Harvey's overall impact dwarfs subsequent storms, Texas Flood Registry finds

Hurricane Harvey viewed from space. Elements of this image are furnished by NASA

Hurricane Harvey ravaged the Houston area three years ago, but as another major storm threatens the upper Texas coast, a new report from the Texas Flood Registry shows the 2017 disaster's lasting impact is felt more strongly than that of subsequent storms, including Tropical Storm Imelda.

The report shows survey respondents suffered greater exposure to flooding, property damage and lost income from 2017's Harvey than 2019's Imelda and the May 2019 storms (May 7-10, with torrential rain and flooding). Forty-four percent of registrants reported home flooding during Harvey, compared with 15% and 4% due to Imelda and the May 2019 storms, respectively. More respondents reported income loss than home flooding from Imelda and the May 2019 storms.

The report also indicates Harvey created more physical health problems than the other storms, causing more headaches, migraines, skin rashes and shortness of breath. Sixty-three percent reported at least one symptom due to Harvey compared with 9% reporting symptoms due to Imelda. The results suggest the physical health impacts of Harvey affected people whether or not they suffered flooding. Of registrants reporting no flooding during Harvey, 55% reported at least one symptom, compared with 7% for Imelda.

Hurricane Harvey viewed from space. Elements of this image are furnished by NASA

Harvey not only continues causing mental health problems three years later, it also exacerbates mental health problems when subsequent storms hit. Of the 20% reporting depression, anxiety, sleep trouble, memory problems or changes in behavior because of the May 2019 storms, 91% report they were related to memories of what happened during Harvey. Of the 30% reporting mental or emotional changes due to Imelda, 78% report they were related to Harvey. Questionnaire responses indicate 25% of the people surveyed reported Harvey caused mental health issues severe enough to alter their ability to function.

"Harvey continues to have a strong impact on the mental health of registrants," said Katherine Ensor, the Noah G. Harding Professor of Statistics and member of the registry leadership team. "These latest findings demonstrate the lasting impact of Harvey on many of our respondents."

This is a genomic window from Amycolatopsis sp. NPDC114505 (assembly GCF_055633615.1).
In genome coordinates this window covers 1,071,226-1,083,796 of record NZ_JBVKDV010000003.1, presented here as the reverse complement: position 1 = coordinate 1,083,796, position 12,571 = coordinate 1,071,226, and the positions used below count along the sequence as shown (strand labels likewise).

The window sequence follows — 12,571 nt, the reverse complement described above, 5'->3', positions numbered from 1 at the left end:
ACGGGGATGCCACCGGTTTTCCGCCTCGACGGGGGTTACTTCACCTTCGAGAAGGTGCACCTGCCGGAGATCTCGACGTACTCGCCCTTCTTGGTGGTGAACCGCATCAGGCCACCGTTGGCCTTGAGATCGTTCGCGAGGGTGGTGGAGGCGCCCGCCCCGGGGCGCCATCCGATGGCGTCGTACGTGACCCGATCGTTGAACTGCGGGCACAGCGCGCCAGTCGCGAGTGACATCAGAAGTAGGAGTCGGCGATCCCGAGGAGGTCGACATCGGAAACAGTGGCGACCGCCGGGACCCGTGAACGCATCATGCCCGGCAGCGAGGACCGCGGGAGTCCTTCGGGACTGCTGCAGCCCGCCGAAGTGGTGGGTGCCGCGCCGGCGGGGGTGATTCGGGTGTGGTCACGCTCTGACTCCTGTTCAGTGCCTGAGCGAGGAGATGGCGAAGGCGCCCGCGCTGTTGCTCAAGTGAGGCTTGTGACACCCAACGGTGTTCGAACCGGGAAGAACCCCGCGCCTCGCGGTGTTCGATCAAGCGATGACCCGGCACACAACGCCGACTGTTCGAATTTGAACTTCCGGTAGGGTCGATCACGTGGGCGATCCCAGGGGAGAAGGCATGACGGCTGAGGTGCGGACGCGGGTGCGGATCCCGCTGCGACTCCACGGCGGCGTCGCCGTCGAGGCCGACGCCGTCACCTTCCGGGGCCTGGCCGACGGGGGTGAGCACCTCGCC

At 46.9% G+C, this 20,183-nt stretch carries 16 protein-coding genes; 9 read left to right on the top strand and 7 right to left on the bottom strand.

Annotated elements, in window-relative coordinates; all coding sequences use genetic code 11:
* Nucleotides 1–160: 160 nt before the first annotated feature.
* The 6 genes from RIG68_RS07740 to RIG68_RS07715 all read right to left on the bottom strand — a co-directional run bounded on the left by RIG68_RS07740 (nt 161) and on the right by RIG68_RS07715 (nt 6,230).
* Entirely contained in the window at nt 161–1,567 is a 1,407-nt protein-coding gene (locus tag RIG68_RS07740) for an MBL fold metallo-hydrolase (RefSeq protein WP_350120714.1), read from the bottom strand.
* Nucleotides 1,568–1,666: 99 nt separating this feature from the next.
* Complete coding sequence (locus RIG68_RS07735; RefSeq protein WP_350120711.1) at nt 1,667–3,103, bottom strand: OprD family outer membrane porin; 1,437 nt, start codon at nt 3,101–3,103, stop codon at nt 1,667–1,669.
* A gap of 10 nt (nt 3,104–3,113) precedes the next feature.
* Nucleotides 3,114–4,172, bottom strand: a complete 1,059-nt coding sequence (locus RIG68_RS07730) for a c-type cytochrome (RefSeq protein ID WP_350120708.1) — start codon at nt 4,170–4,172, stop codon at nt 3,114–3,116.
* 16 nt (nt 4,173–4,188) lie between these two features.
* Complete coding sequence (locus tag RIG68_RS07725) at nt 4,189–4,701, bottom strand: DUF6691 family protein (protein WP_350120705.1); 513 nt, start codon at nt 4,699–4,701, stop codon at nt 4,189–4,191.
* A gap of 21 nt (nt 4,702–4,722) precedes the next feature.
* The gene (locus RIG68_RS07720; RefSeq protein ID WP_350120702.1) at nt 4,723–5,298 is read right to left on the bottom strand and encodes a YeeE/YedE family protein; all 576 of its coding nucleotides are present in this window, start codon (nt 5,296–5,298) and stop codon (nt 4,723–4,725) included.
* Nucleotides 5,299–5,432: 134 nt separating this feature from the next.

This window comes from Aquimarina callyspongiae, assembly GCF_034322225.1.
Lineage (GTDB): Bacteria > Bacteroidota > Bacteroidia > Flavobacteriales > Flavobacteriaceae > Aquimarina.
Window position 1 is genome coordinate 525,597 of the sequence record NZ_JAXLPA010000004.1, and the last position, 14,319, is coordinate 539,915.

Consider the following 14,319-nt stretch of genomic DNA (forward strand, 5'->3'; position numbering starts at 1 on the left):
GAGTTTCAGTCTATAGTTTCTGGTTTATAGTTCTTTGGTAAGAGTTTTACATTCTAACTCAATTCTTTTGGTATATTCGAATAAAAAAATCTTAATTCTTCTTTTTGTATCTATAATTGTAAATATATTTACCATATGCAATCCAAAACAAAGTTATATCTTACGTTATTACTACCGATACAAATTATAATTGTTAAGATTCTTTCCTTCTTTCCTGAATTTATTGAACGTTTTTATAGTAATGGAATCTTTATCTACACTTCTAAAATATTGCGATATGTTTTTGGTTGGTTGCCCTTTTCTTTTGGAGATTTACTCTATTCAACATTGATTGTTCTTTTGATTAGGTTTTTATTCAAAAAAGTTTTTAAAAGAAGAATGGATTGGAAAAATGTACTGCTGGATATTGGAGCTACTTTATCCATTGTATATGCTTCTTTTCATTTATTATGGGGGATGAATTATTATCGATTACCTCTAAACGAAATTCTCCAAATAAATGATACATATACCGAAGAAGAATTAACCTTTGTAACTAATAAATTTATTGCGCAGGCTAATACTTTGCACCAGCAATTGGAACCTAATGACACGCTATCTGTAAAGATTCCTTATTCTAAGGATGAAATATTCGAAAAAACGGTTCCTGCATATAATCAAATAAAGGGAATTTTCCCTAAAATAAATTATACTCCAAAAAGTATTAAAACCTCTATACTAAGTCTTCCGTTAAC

The researchers hope the survey will continue answering questions about how future storms will affect the lives of Texans. They also hope the registry will inform public health solutions and storm planning, as well as help people recover from future storms.

"This direct measurement of the mental health related to high-impact storms in our community will assist local health departments in appropriately targeting resources to assist our residents," Ensor said.

Since the project launched in 2018, 20,067 registrants have shared their storm experiences, with approximately 20% completing more than one survey. As of April 1, there were 19,993 responses to the Harvey survey, 3,559 responses to the May 2019 storms survey and 1,402 responses to the Imelda survey. On average, these registrants represent three-person households, capturing the storm experiences of more than 60,000 residents in the region.

The Texas Flood Registry is a joint venture of Chambers County, the Corpus Christi-Nueces County Public Health District, the Environmental Defense Fund, Fort Bend County Health and Human Services, Harris County Public Health, the Houston Health Department, Montgomery County, the Texas Parks and Wildlife Department, Victoria Emergency Management, Rice University and University of Notre Dame. The report is also available in Spanish and is accessible online at https://floodregistry.rice.edu/.